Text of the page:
During our constant search of planets similar to our Earth, scientists have come across the planet known as Kepler- 438b, but recent findings have shown that radiation makes most Earth-like planets uninhabitable. This is also the case with Kepler-438b, the most Earth like planet we found so far.
This is due to the planets close relation to the red dwarf star Kepler-438, situated at a closer distance than we are to our Sun. Red dwarfs are stars are amongst the most common stars in our galaxy, or at least in the relative vicinity of our solar system.
Even if red dwarfs exist in a large number, greatly increasing the probability of earth-like planets, the habitability of planets residing in a red dwarf star solar system is still up for discussion.
Because of their relative size and gravitational pull, planets in the red dwarfs system will most likely be tidally locked in orbit around the star, half of the planet being in constant night while the other would be bombarded by radiation from said star. This greatly decreases the habitability of the planet because of the extreme temperature variations between the sides of the planet.
The problem of tidal locking with the star does not apply when looking at a moon that orbits such a planet, somehow circumventing this phenomenon by tidal locking itself to the orbit of the planet instead of the star.
In the case of Kepler-438b, radiation is the key factor when confronting its habitability and likelihood of creating life. Due to its short distance from Kepler-438, it suffers from immensely powerful solar flares, known as super flares, once every 100 days. These super flares are around 10 times greater than the largest solar flare ever recorded in our solar system, and are also known as coronal mass ejections.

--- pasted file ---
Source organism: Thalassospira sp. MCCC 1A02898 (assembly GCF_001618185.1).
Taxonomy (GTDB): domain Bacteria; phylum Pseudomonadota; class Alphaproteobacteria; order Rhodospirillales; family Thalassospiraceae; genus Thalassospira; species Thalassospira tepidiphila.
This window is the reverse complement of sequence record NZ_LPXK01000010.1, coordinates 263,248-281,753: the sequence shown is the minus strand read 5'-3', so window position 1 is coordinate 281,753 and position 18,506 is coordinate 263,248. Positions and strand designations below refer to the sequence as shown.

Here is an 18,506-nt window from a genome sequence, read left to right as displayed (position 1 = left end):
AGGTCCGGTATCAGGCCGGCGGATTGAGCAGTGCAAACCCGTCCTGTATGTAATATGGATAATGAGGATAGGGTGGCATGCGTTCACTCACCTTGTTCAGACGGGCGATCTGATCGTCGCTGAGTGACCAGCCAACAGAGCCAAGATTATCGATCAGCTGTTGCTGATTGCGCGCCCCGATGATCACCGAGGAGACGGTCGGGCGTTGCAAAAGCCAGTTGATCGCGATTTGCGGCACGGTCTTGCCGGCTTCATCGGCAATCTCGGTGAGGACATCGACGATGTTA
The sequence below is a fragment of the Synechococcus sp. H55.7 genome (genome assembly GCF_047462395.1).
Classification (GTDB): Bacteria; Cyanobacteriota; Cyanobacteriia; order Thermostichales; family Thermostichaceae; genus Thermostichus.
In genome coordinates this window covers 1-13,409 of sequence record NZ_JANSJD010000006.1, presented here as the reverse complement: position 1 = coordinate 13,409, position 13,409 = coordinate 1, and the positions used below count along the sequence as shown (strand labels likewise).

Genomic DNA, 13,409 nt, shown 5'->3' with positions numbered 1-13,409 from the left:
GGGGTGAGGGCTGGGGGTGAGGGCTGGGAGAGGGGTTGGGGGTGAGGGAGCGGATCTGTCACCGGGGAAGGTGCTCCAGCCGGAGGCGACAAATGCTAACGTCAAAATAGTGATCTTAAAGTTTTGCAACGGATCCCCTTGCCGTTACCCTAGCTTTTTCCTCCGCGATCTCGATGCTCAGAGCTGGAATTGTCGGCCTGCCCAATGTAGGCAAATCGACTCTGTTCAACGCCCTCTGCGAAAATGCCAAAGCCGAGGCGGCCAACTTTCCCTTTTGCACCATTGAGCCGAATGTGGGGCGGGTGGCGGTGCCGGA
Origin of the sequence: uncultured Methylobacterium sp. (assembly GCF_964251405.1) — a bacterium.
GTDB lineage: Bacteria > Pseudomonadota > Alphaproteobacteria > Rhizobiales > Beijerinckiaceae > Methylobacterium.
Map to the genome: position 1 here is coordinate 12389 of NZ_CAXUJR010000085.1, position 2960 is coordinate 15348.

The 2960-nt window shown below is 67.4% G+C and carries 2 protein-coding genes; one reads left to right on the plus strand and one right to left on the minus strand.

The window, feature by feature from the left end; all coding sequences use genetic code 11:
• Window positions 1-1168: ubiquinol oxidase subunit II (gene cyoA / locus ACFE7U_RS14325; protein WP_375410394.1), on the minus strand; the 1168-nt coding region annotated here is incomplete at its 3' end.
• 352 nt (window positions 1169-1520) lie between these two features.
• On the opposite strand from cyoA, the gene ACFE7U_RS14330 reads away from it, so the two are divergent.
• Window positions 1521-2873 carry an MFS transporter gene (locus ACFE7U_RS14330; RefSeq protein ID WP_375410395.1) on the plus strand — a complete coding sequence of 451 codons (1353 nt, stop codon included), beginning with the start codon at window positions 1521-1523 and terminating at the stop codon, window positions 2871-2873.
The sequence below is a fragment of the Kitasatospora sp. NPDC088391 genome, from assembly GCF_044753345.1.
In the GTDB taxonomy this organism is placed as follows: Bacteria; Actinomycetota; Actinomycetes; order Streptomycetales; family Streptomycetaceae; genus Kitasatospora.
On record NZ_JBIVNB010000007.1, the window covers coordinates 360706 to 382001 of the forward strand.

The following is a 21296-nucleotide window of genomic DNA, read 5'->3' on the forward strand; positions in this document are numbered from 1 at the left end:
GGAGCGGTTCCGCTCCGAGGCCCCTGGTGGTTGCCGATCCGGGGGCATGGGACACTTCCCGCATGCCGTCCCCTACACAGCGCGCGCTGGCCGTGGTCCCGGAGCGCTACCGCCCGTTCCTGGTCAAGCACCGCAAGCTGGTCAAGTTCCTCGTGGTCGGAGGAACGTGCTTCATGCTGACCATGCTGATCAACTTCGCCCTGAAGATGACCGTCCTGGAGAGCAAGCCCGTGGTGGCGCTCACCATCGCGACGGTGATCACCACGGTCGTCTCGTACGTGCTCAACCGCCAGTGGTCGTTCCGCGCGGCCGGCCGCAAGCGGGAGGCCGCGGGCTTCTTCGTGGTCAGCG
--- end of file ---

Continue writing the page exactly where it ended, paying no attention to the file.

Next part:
The Earth-like planet could be protected from such events if it possessed a magnetic field similar to that of our Earth, but because of its lack of protection, the atmosphere surrounding the planet is peeled away, making life almost impossible to appear on Kepler-438b.
Even though Kepler-438b rated the highest on the Earth Similarity Index, it will eventually be completely stripped of its atmosphere in the future, making it uninhabitable. The probability of life appearing on a planet without atmosphere is close to zero, mainly because a planet’s atmosphere is like a shield against harmful radiation such as UV and X-ray.
This further proves how lucky we are when considering how our Earth is basically perfect for sustaining life, being at the perfect distance from a star, and also its protective magnetic shield.
Because of the recent problem that radiation makes Earth-like planets uninhabitable, the odds of finding are becoming dimmer, but taking into consideration the vastness of space, chances that another planet with a high score on the Earth Similarity Index could be found are still high.